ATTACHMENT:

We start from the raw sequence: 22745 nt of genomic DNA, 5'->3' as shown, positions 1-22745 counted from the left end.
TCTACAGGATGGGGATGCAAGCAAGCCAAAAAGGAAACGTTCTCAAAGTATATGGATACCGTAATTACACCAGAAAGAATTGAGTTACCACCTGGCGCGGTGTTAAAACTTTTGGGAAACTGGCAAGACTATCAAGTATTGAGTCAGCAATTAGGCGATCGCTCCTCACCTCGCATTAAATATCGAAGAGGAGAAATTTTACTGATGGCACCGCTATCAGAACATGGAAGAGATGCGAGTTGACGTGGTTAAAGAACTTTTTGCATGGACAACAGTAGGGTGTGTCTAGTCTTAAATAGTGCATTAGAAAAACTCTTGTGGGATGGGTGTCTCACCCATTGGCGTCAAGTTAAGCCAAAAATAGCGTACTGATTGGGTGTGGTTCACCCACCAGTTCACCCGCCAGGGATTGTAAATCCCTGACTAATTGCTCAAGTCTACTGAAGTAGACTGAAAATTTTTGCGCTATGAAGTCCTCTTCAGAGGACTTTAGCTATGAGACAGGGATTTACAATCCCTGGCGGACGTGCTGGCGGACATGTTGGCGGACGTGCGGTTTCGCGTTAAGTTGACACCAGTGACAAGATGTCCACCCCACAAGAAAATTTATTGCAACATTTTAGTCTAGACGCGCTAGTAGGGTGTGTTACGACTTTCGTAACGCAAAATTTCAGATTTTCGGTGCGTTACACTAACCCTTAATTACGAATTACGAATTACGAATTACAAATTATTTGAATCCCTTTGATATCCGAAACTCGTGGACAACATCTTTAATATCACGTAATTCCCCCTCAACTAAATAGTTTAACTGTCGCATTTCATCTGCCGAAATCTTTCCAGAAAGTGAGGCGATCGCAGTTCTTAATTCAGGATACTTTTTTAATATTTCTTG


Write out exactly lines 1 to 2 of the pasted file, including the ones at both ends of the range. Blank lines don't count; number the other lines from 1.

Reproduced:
We start from the raw sequence: 22745 nt of genomic DNA, 5'->3' as shown, positions 1-22745 counted from the left end.
TCTACAGGATGGGGATGCAAGCAAGCCAAAAAGGAAACGTTCTCAAAGTATATGGATACCGTAATTACACCAGAAAGAATTGAGTTACCACCTGGCGCGGTGTTAAAACTTTTGGGAAACTGGCAAGACTATCAAGTATTGAGTCAGCAATTAGGCGATCGCTCCTCACCTCGCATTAAATATCGAAGAGGAGAAATTTTACTGATGGCACCGCTATCAGAACATGGAAGAGATGCGAGTTGACGTGGTTAAAGAACTTTTTGCATGGACAACAGTAGGGTGTGTCTAGTCTTAAATAGTGCATTAGAAAAACTCTTGTGGGATGGGTGTCTCACCCATTGGCGTCAAGTTAAGCCAAAAATAGCGTACTGATTGGGTGTGGTTCACCCACCAGTTCACCCGCCAGGGATTGTAAATCCCTGACTAATTGCTCAAGTCTACTGAAGTAGACTGAAAATTTTTGCGCTATGAAGTCCTCTTCAGAGGACTTTAGCTATGAGACAGGGATTTACAATCCCTGGCGGACGTGCTGGCGGACATGTTGGCGGACGTGCGGTTTCGCGTTAAGTTGACACCAGTGACAAGATGTCCACCCCACAAGAAAATTTATTGCAACATTTTAGTCTAGACGCGCTAGTAGGGTGTGTTACGACTTTCGTAACGCAAAATTTCAGATTTTCGGTGCGTTACACTAACCCTTAATTACGAATTACGAATTACGAATTACAAATTATTTGAATCCCTTTGATATCCGAAACTCGTGGACAACATCTTTAATATCACGTAATTCCCCCTCAACTAAATAGTTTAACTGTCGCATTTCATCTGCCGAAATCTTTCCAGAAAGTGAGGCGATCGCAGTTCTTAATTCAGGATACTTTTTTAATATTTCTTG